Barbarians & Philosophers
The image of China in the Golden Age
25 March – 20 August 2017
In the present day, many Europeans look at China with a mixture of amazement and wonder. ‘Made in China’ has become an essential part of our everyday life. The image of the country, however, is not that straight forward. The Chinese traditions, form of government, literature and philosophy are not always that easy to fit into the Western view of the world. This situation is comparable to that in the 17th century, when Chinese products became a standard fixture in Dutch households for the very first time and illustrated travel accounts about China enjoyed unmatched popularity. At the same time, the new knowledge often collided with our old assumptions of the Middle Kingdom. Chinese stereotypes kept their footing and many of them even up to the present day. A similar dynamic occurred in China that can be traced back to the first meetings with the Dutch. As ‘red-haired barbarians’ they, in their turn, caused amazement. The exhibition and corresponding book Barbaren & Wijsgeren (Barbarians and Philosophers) shed more light on this versatile cultural exchange in the Golden Age.
Museum in Bloom
25 March – 21 May
Traditionally, the Frans Hals Museum is under the spell of flowers in spring. The museum is decorated with beautiful bouquets in special vases from the collection or made by guests such as Jing He (Design Academy Eindhoven). A small exhibition shows how artists from the Golden Age were inspired by flowers and the tulip mania. Students of the Rietveld Academy design new vases for the museum inspired by the intercultural exchange between China and the Netherlands.
A Global Table
23 September 2017 – 7 January 2018
The exhibition A Global Table, curated by Curatorial Fellow Abigail Winograd (Israël, 1983), takes place at both locations of the Frans Hals Museum | De Hallen Haarlem. Point of departure for this transhistorical exhibition in which old and new art is presented side by side, is the 17th century still life collection of the museum. A Global Table represents an alternative interpretation of these works. The still life is treated as a historic document. Which colonial and trade relationships do the food products depicted on the still lifes represent? What do they say about the growing overseas power of the Republic and what were the social and cultural consequences of this Dutch urge for expansion? Winograd combines resplendent foodstill lifes of the Golden Age with art works of contemporary artists who have an interest in globalisation and the practical effects this phenomenon has on daily life.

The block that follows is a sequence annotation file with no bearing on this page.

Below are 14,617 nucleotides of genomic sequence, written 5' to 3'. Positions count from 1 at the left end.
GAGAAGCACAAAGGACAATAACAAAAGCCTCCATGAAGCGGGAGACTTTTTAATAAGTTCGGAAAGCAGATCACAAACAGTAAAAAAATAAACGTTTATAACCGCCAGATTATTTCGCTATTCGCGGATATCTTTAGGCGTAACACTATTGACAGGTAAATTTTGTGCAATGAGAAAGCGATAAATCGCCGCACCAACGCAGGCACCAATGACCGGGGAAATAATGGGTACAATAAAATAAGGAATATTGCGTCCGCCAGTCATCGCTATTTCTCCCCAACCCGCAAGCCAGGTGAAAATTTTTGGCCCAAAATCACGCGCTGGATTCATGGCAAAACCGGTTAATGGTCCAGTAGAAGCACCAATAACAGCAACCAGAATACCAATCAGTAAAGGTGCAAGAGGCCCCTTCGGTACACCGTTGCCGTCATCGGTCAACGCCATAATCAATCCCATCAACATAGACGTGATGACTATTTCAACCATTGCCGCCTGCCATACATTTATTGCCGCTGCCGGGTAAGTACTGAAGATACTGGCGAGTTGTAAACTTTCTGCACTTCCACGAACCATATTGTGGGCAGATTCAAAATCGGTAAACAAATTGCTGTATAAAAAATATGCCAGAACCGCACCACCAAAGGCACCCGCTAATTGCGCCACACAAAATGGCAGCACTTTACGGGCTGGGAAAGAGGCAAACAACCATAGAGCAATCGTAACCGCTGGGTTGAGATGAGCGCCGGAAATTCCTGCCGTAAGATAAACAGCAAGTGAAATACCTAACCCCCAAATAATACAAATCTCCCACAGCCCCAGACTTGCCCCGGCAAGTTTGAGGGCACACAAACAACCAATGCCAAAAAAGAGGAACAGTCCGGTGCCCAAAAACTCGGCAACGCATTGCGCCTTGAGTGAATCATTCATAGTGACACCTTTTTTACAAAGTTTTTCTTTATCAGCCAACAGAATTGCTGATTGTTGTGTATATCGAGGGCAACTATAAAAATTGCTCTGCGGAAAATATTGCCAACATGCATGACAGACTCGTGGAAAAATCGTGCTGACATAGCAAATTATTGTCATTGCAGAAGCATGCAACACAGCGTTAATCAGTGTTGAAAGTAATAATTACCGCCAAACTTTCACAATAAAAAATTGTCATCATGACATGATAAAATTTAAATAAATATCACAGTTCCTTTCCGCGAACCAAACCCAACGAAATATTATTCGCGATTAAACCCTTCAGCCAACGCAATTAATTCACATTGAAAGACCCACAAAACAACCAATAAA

The Art of Laughing. Humour in the Golden Age
11 November 2017 – 18 March 2018
Rarely have there been more humoristic paintings produced than in the Dutch Golden Age. Prosperity and a new buyer public encouraged artists to devise a huge variety of visual jokes. Naughty children, silly farmers, foolish dandies and tipplers, quacks, matchmakers, lazy maidservants and merry ladies – they all performed in large numbers in the showpieces of the Golden Age. The humour caught in the art works must have been easy to recognise for contemporaries. But now, a couple of centuries later, the visual jokes are not always that easy to unravel. In the past 15 years in particular, much new research was done and we are starting to gain insight into the full width and depth of 17th century visual jokes. For the very first time, this exhibition shows an overview of humour in 17th century painting. The presentation encompasses approximately 60 showpieces from home and abroad by artists such as Rembrandt, Frans Hals, Jan Steen, Gerrit van Honthorst and Judith Leyster.
And in 2018
Frans Hals and the Moderns
13 Oktober 2018 – 10 February 2019
Late 19th century artists such as Edouard Manet, Max Liebermann, John Singer Sargent and Vincent van Gogh were swept away by the loose style and rough brush work of Frans Hals. The first exhibition dedicated to this subject, stages a dialogue between the paintings of the famous 17th century portraitist and the painterly reactions of artists that are just as famous but from a different Golden Age of painting. By placing the works of Frans Hals next to works and artists that were inspired by him, insight is gained into how modern Frans Hals was in their perception: “Frans Hals, c’est un moderne”.